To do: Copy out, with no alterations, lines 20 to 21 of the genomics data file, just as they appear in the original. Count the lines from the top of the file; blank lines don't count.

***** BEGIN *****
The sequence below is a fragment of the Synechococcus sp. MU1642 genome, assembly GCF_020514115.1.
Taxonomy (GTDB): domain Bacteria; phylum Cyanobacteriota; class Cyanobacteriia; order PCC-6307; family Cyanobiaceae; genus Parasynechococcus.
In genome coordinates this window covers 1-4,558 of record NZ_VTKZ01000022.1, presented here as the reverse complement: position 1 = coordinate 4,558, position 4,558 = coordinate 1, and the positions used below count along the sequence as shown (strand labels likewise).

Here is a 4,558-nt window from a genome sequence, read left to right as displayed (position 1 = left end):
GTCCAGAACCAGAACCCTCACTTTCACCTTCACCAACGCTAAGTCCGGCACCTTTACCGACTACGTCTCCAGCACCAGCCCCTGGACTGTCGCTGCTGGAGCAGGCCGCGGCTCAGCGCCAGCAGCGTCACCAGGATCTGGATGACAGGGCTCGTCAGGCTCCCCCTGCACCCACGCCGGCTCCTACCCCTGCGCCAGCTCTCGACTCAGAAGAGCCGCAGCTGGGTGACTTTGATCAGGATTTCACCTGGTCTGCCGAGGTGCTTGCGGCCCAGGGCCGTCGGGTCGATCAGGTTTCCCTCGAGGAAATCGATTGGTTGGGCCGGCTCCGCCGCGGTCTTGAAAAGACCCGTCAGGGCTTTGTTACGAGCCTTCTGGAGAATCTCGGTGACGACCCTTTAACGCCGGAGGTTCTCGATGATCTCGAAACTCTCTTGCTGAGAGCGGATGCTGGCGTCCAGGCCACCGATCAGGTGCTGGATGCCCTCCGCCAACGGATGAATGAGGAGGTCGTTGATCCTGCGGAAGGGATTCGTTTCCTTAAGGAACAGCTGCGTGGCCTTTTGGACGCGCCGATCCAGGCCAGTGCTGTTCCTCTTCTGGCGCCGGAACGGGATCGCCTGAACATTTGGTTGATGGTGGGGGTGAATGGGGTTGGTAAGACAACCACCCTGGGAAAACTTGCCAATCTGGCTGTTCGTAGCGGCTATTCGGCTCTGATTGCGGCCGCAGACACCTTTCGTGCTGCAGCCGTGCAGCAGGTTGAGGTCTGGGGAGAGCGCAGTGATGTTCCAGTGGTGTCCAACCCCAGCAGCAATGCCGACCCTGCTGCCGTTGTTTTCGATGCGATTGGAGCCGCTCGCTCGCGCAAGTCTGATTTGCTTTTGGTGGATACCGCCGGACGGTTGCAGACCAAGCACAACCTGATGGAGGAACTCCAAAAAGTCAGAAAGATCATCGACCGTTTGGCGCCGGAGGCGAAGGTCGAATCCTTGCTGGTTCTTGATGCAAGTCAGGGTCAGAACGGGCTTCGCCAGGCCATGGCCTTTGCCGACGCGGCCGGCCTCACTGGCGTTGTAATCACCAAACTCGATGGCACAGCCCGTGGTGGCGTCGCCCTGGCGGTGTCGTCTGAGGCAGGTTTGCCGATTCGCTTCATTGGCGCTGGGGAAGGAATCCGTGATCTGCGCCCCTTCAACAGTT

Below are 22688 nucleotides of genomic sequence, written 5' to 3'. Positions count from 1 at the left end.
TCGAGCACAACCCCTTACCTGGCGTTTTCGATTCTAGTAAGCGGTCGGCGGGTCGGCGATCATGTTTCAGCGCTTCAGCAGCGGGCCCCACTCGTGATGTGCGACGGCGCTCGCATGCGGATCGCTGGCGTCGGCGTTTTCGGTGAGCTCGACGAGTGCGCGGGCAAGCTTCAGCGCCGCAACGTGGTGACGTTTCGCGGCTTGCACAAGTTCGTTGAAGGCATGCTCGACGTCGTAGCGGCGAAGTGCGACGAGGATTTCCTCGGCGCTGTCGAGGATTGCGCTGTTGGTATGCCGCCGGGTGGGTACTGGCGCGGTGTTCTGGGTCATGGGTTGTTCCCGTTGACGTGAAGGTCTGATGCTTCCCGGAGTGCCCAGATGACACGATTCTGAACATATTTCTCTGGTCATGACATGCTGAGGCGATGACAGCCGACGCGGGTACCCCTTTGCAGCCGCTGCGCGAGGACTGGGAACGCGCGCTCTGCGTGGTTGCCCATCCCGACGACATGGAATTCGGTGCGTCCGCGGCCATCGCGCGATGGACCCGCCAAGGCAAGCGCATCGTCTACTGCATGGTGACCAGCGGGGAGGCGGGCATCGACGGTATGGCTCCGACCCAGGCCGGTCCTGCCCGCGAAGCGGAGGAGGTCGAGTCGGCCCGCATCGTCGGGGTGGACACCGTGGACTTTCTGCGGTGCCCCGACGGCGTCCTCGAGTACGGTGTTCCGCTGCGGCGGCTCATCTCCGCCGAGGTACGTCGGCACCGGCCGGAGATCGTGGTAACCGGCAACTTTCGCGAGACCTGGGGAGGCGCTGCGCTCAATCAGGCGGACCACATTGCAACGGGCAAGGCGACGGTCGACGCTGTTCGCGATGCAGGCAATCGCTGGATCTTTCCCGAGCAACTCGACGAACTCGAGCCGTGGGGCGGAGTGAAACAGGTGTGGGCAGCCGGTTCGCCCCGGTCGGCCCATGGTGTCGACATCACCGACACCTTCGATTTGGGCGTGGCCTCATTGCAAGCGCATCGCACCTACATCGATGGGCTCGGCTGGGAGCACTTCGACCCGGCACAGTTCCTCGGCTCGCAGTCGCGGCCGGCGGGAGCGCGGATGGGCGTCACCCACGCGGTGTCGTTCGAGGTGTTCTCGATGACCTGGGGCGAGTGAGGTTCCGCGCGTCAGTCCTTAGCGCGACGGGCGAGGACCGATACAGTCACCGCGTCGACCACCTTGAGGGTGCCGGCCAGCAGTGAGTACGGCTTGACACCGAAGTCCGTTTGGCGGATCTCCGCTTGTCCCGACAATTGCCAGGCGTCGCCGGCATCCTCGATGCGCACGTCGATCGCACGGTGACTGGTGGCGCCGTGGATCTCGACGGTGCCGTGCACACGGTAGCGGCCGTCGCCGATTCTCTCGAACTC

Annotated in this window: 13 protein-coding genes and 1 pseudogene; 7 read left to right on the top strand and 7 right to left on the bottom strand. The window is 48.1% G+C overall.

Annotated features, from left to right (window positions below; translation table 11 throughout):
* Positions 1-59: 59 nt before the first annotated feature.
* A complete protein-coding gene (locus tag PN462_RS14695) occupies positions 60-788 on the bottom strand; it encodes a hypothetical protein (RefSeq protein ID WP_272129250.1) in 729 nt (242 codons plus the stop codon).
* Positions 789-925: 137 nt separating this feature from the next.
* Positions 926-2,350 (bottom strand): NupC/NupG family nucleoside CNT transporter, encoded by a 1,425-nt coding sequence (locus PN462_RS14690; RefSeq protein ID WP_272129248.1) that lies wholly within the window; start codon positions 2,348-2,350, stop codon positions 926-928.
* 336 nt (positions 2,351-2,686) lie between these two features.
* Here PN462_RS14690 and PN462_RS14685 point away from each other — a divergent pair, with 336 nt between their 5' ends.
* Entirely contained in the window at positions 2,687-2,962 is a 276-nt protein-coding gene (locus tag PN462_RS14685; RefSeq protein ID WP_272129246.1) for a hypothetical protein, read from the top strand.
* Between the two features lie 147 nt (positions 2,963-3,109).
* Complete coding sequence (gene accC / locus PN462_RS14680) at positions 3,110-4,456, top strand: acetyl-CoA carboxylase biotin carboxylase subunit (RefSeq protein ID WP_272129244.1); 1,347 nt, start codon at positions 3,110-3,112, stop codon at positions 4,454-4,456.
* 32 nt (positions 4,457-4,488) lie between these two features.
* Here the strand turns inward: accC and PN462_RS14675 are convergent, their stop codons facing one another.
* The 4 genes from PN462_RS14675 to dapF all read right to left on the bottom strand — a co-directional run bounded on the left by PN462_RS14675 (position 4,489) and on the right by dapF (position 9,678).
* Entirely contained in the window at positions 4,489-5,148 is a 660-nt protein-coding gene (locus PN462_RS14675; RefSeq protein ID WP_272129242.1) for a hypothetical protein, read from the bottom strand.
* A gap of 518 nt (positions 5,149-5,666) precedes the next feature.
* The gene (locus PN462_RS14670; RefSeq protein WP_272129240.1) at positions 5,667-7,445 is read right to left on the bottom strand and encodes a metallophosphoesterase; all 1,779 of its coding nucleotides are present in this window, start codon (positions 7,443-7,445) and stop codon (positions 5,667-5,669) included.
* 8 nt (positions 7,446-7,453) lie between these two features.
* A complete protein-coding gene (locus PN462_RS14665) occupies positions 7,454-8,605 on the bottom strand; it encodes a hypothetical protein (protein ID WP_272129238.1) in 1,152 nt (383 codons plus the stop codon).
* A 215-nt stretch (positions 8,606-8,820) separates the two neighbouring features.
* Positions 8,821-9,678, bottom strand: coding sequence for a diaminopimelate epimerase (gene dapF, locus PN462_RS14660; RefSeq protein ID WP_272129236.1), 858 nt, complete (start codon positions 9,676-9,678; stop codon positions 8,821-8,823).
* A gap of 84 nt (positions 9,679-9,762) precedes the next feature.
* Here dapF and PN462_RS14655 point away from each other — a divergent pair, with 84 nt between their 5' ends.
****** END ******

* Here the strand turns inward: accC and PN462_RS14675 are convergent, their stop codons facing one another.
* The 4 genes from PN462_RS14675 to dapF all read right to left on the bottom strand — a co-directional run bounded on the left by PN462_RS14675 (position 4,489) and on the right by dapF (position 9,678).